Understanding The Basics of Futures Trading

Futures trading is an agreement entered into by two parties—a buyer and a seller—to buy or sell an asset at a certain future and price. The contract indicates a certain amount of a given security or commodity. The most widely traded commodity futures contract is crude oil. In this article, we shall get to know about futures trading.


The Dutch pioneered several financial instruments and was instrumental in laying the foundation of modern financial systems. In 17th century Europe, formal future markets appeared in the Dutch Republic. One of the most popular of these early futures contracts were the tulip futures which became popular during the Dutch Tulipmania in 1636. Robert Peter Janitzek revealed that the Dojima Rice Exchange, first established in 1697, was regarded by many as the first futures exchange market. The purpose of the market was to meet the needs of the samurai who sought a stable conversion to coin.

Worldwide Expansion

In 1864, the Chicago Board of Trade (CBOT) listed the first ever standardized ‘exchange traded’ forward contracts. It was based on grain trading and laid the groundwork for the creation of a number of different commodities and future exchanges in different countries of the world. In 1875, cotton futures was being traded in Bombay which later on expanded to futures on edible oilseeds complex, raw jute and jute goods and bullion.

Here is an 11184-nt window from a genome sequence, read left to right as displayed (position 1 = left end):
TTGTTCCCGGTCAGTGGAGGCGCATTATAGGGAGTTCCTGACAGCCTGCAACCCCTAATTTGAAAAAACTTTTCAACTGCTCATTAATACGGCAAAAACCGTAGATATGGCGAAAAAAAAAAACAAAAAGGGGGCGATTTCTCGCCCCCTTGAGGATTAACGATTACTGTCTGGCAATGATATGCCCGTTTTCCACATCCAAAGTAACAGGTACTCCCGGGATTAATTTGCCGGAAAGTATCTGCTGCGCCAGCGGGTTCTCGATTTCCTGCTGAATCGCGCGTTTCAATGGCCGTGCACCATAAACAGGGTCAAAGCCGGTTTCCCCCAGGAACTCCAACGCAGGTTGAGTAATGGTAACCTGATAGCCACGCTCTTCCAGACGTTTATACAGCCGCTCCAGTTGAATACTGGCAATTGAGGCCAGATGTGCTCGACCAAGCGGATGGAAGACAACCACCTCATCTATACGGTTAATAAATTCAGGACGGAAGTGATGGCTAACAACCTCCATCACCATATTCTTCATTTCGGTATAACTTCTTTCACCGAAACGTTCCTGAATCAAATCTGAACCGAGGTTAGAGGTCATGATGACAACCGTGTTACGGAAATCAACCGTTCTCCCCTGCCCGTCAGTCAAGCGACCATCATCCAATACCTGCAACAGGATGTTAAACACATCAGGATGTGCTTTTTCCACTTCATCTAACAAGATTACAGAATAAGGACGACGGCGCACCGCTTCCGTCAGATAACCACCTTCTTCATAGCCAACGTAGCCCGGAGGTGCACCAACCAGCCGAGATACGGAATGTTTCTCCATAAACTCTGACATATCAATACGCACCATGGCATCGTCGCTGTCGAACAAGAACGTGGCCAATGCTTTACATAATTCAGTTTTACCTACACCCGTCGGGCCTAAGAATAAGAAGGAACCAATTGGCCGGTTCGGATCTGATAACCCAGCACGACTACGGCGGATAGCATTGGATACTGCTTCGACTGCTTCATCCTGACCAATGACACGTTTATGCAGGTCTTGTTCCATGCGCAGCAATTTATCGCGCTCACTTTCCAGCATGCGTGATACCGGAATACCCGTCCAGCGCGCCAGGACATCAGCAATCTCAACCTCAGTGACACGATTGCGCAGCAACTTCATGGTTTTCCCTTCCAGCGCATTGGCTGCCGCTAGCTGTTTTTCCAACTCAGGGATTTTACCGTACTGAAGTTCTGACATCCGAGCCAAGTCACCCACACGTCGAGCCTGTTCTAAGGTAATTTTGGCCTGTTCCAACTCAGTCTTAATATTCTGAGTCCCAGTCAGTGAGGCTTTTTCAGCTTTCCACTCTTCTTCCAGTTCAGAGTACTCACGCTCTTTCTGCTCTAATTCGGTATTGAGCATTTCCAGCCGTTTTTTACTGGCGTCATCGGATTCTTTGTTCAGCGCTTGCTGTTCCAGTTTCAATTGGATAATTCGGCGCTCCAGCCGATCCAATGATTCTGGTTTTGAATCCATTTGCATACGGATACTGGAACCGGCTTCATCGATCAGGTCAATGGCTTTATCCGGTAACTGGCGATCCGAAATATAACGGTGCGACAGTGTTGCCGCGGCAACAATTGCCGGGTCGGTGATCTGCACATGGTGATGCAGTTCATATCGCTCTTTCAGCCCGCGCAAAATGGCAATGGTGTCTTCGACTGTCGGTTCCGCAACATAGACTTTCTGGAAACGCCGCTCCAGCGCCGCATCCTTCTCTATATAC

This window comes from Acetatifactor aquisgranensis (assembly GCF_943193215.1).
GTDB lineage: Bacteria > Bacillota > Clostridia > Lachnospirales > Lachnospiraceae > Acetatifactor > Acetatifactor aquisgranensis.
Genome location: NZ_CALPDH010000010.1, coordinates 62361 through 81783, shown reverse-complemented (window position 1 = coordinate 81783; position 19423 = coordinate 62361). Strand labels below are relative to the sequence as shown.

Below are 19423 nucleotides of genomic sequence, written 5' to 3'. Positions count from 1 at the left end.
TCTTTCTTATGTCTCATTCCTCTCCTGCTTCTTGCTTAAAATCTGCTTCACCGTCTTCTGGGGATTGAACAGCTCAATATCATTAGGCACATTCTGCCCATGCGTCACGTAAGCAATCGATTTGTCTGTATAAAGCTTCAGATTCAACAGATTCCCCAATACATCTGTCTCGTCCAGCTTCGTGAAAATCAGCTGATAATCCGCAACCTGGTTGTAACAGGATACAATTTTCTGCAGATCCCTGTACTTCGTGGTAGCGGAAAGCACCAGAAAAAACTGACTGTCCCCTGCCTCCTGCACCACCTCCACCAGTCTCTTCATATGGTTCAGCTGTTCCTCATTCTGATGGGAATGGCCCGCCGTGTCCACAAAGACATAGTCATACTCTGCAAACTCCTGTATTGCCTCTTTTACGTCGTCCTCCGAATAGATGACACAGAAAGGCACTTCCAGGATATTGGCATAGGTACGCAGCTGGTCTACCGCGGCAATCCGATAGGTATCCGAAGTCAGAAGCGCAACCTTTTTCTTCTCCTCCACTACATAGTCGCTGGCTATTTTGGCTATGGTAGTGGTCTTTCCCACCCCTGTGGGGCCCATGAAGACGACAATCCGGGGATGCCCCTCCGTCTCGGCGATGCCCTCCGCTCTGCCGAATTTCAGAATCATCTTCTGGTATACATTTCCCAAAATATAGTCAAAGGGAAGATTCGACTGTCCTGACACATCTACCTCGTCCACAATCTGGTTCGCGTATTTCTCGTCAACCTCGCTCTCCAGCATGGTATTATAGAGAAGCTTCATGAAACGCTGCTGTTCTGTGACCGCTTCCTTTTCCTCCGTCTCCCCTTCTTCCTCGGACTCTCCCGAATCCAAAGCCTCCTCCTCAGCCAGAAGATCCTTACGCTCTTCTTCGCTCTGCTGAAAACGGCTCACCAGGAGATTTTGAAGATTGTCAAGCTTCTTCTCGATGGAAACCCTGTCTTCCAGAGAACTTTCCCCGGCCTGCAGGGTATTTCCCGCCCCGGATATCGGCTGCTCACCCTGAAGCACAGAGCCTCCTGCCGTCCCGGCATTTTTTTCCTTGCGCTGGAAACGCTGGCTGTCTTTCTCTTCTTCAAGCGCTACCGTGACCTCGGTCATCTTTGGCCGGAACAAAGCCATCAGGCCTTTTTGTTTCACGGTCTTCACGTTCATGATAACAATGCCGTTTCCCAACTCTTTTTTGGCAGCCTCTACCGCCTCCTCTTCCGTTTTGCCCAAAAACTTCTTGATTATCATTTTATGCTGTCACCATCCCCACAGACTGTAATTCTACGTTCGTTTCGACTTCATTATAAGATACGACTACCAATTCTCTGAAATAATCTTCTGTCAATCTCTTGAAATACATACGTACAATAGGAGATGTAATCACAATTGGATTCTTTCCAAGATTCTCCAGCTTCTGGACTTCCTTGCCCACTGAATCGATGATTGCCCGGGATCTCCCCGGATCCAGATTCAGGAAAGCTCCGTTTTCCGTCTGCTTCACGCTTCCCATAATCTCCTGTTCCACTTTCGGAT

Robert Janitzek explained that with the creation of the International Monetary Market in 1972, the first financial futures in the world, currency futures were launched. After 4 years, interest rate futures on US treasury bills were added followed by stock market index futures in 1982.

Initially, futures contracts were designed to allow farmers to hedge against changes in crop prices between planting and when they could be harvested and brought to the market. While producers and end users used futures as a hedge against risk, investors and traders use for the purpose of speculations and to gain profit by betting on the direction the asset will move.

While the early futures contracts focused on agricultural commodities such as grains and livestock, current market futures contracts are linked to a wide range of assets, which includes precious metals like gold, industrial metals such aluminum, energy, bonds, and stocks. Futures contracts are standardized agreements that trade on future exchanges worldwide among them the Chicago Mercantile Exchange and the Intercontinental Exchange.

Futures markets first started as an open yelling and hand signal market in a trading pit. Now, it is done electronically.

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